The platypus and two species of echidna are the world's only monotremes, or egg-laying mammals.

What do they look like?

Platypus (Ornithorhynchus anatinus)About half the size of a household cat, adult males and females can differ greatly in size and weight. The average male platypus is about 50 centimetres long (head to tail) while females measure about 43 centimetres.

Platypuses are dark brown on their backs and generally light brown on their bellies. Under their long, coarse outer hair is a fine, dense underfur which is woolly in texture. This fur ranges in colour from grey to dark brown.

With their slightly flattened, streamlined body and short, stout legs, they are well-adapted for swimming. The forelegs push the animal through the water while the hind legs trail behind, acting as stability rudders. When digging a burrow or moving on land, platypuses can fold away their webbed foot extensions. The name 'platypus' means 'flat feet'.

The platypus has no outer ear lobe, and both its eyes and ears close when it dives. It has sharp vision over long distances, but because its eyes are towards the top of its head it cannot see objects directly under its nose.

The duck-like bill of the platypus is a flexible, soft and very sensitive organ. It helps the animal to find its way, to search for food and to pick up electrical discharges from its prey. Although it has no teeth, the platypus uses grinding plates on the upper and lower surfaces of the jaw to chew its food.

The platypus keeps its body temperature constant by controlling the heat produced from metabolism (all the chemical reactions that occur in the body). It can reduce blood flow to areas of its body that have no fur, particularly its tail, rear feet and bill. Its fur is waterproof and traps an insulating layer of air next to its skin.

Did you know?

The platypus and two species of echidna are the world's only monotremes, or egg-laying mammals.

The name 'monotreme' comes from the fact that these animals have only a single opening for reproduction and getting rid of body wastes.

When the first platypus specimen was sent to England for identification, its appearance was so strange that it was thought to be a hoax. An animal that had a muzzle like a duck's bill and carried a tail like a beaver was said to be an impossibility.

Since then, scientists have come to accept that this Australian native is very real. But it's something of a rarity.

Protecting themselves

Platypuses are shy animals and will usually dive underwater to swim away from an attacker. However, if unable to escape, male platypuses will try to stab an attacker with the hollow spurs on their hind legs. These spurs are connected to a sac containing poison strong enough to kill a dog.

Platypuses commonly live in the rivers, streams and lakes of eastern Australia, from the Annan River in northern Queensland to the far south of Victoria and Tasmania. They are found in the major permanent river systems in the south of New South Wales, west of the Great Dividing Range and occasionally in South Australia.

Out of the water, platypuses spend most of their time in burrows which have been dug into the riverbank, with their entrances usually above water level. The animals use a number of short resting burrows (3 to 5 metres long) as protection from predators and temperature extremes. Burrows used for nesting tend to be more elaborate, with many side branches.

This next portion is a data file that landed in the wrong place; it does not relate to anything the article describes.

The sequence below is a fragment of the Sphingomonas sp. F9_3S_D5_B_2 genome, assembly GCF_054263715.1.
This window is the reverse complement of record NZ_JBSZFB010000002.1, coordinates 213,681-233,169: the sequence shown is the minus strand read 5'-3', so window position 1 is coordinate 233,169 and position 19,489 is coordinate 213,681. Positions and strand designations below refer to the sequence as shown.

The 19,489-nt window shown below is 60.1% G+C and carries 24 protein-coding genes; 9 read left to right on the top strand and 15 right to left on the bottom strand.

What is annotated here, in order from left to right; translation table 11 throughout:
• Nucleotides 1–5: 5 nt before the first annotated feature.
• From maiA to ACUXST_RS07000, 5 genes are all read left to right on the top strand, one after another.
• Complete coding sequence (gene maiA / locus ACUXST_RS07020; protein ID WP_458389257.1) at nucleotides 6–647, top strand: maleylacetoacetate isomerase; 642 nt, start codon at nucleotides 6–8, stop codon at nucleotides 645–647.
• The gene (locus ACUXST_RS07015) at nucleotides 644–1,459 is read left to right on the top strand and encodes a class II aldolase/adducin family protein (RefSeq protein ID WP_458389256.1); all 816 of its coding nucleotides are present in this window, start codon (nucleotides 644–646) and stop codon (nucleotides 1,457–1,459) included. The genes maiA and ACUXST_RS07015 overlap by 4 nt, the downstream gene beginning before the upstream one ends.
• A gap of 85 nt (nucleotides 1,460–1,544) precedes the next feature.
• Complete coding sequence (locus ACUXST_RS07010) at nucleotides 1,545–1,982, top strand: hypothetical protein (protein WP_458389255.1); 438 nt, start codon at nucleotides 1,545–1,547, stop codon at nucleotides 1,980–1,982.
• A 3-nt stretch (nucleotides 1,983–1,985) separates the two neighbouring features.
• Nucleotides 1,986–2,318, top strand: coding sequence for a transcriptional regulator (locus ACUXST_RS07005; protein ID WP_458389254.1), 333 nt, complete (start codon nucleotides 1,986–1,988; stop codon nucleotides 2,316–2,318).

Mainly a nocturnal animal, the platypus can best be seen during the early morning and late evening. It spends about half its time in the water feeding. In fact, it can spend up to 10 hours in the water at any one time. Normally, a platypus stays underwater for between one and 2 minutes, but if disturbed it can stay underwater for up to 10 minutes.

The platypus usually catches its food underwater, sifting through the gravel and mud of the riverbed. A great deal of mud can be consumed in this process. The platypus fills its cheek pouches with unchewed food, and when it has finished feeding it rests on the water surface to grind and swallow the food. Its diet consists mainly of riverbed animals such as insect larvae. However, it also eats freshwater shrimp and may catch adult insects on the surface of the water.

Platypus breeding season is in spring, running from October to March in New South Wales. The animals build a nesting burrow up to 30 metres in length, containing a nesting chamber. This chamber is about 30 centimetres square and is packed with vegetation. Before she lays her eggs, the female platypus plugs the burrow in one or more places. This may protect the mother and her eggs from predators and keep the nesting chamber at a stable temperature and humidity level.

Between one and 3 leathery eggs are laid. They are incubated by the mother, who curls around the eggs with her tail laid over them. When the young platypuses hatch, they are fed milk by their mother. Because platypuses do not have teats, milk is transferred from the mother's mammary glands to the skin, and the young suckle her underbelly fur. The young are suckled in the burrow until about 3 or 4 months of age, when they venture into the open to see daylight and the river for the first time.

The biggest threats to the platypus are the loss of habitat, especially land clearing and dams that disrupt the natural water flow, and predation. Natural enemies of the platypus include snakes, water rats, goannas and introduced animals such as foxes, cats and dogs.

Entanglement in litter, especially discarded fishing line, and yabby traps causes many drowning deaths of platypus.

Protection of native animals

All native birds, reptiles, amphibians and mammals, but not including dingoes, are protected in NSW by the Biodiversity Conservation Act 2016.